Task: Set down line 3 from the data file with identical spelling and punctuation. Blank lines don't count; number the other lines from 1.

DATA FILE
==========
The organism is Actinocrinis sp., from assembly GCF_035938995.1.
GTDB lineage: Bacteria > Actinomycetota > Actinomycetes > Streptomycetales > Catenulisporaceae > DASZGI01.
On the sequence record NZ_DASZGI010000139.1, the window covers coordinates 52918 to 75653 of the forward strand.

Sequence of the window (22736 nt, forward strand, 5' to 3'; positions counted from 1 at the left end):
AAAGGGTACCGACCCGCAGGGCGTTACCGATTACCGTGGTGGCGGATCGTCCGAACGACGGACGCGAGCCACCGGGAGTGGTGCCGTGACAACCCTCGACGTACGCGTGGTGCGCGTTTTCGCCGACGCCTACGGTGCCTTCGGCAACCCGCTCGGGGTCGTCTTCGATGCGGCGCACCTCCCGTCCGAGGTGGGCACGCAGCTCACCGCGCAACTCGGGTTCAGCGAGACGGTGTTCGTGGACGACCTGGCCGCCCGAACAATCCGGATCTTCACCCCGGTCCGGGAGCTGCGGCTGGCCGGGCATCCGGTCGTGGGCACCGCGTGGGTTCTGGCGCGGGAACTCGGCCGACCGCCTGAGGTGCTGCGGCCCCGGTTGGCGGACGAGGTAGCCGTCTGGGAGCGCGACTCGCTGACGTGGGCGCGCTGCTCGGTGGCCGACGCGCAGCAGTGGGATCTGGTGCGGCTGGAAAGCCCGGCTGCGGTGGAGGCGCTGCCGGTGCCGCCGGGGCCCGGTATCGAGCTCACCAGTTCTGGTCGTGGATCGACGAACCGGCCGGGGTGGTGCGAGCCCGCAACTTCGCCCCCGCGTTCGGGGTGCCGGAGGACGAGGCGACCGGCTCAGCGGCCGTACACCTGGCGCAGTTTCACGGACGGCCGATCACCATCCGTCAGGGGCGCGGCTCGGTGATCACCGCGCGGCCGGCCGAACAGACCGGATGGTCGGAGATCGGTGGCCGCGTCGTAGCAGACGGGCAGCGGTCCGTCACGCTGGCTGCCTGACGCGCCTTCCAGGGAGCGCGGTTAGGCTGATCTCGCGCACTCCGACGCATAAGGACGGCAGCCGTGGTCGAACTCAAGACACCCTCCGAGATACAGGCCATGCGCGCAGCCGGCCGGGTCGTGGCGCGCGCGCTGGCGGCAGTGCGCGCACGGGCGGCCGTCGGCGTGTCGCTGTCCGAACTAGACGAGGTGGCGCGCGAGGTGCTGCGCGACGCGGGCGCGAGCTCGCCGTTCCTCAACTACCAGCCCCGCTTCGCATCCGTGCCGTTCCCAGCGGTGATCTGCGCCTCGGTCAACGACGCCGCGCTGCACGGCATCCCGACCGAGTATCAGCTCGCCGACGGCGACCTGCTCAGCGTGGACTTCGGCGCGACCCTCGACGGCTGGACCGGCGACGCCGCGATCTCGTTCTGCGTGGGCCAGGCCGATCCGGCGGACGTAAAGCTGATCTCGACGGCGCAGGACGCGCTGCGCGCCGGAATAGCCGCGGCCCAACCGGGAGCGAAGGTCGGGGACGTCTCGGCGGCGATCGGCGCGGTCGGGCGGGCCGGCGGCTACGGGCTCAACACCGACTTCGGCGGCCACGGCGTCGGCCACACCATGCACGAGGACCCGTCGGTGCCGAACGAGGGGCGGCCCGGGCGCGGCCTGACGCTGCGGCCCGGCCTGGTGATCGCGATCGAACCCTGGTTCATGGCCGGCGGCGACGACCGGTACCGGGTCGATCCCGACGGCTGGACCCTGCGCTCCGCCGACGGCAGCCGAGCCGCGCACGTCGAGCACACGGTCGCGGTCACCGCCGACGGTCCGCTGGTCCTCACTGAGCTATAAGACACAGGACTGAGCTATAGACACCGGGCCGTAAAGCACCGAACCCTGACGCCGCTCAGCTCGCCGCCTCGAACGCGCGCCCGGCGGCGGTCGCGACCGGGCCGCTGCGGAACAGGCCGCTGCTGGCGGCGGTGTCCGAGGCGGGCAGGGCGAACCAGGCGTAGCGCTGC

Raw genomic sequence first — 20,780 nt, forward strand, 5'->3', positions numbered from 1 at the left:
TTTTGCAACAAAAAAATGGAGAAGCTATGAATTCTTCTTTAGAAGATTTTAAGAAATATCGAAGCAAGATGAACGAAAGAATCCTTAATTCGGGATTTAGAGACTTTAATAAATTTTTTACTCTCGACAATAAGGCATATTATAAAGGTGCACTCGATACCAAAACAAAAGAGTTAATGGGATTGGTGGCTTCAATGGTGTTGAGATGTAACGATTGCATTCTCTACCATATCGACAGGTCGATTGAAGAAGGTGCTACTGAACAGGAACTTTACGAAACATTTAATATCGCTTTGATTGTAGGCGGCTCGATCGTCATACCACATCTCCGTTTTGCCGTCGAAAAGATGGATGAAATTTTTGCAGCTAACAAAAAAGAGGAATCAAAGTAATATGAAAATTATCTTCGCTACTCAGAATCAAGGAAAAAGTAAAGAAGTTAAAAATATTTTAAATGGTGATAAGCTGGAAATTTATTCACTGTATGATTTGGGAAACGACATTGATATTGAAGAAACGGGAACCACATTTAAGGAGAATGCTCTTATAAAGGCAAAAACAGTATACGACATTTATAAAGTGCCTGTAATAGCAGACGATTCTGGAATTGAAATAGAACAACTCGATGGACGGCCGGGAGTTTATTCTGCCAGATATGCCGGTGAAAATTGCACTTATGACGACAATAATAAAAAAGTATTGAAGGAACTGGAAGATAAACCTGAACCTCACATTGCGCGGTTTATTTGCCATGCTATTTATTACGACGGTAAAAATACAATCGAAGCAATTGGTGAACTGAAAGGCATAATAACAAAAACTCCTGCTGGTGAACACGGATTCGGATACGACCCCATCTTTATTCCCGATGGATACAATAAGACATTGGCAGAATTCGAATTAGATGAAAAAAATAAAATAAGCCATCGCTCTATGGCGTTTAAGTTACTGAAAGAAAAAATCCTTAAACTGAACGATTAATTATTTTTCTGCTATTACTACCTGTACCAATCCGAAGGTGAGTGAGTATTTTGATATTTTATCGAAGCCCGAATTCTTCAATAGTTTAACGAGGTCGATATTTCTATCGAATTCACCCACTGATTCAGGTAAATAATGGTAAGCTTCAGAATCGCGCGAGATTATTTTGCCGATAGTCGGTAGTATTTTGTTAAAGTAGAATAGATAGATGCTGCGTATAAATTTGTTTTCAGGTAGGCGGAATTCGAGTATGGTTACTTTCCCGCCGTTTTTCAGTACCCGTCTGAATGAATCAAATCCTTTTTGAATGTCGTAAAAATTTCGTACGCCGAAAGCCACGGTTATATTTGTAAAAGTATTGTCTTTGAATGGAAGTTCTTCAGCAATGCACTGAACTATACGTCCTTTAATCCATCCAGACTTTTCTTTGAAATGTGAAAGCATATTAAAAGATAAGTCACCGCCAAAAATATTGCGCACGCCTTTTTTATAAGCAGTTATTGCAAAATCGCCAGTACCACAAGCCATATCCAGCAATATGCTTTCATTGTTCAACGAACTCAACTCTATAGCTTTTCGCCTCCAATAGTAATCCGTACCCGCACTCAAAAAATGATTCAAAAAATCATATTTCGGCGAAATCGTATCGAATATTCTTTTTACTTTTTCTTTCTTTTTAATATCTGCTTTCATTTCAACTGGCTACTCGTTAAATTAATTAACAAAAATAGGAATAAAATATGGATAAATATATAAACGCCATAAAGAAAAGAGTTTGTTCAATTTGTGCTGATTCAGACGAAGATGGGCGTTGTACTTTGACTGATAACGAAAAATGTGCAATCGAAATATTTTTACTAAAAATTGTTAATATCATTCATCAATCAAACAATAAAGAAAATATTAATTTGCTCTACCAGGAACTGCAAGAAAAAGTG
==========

On the sequence record NZ_DASZGI010000139.1, the window covers coordinates 52918 to 75653 of the forward strand.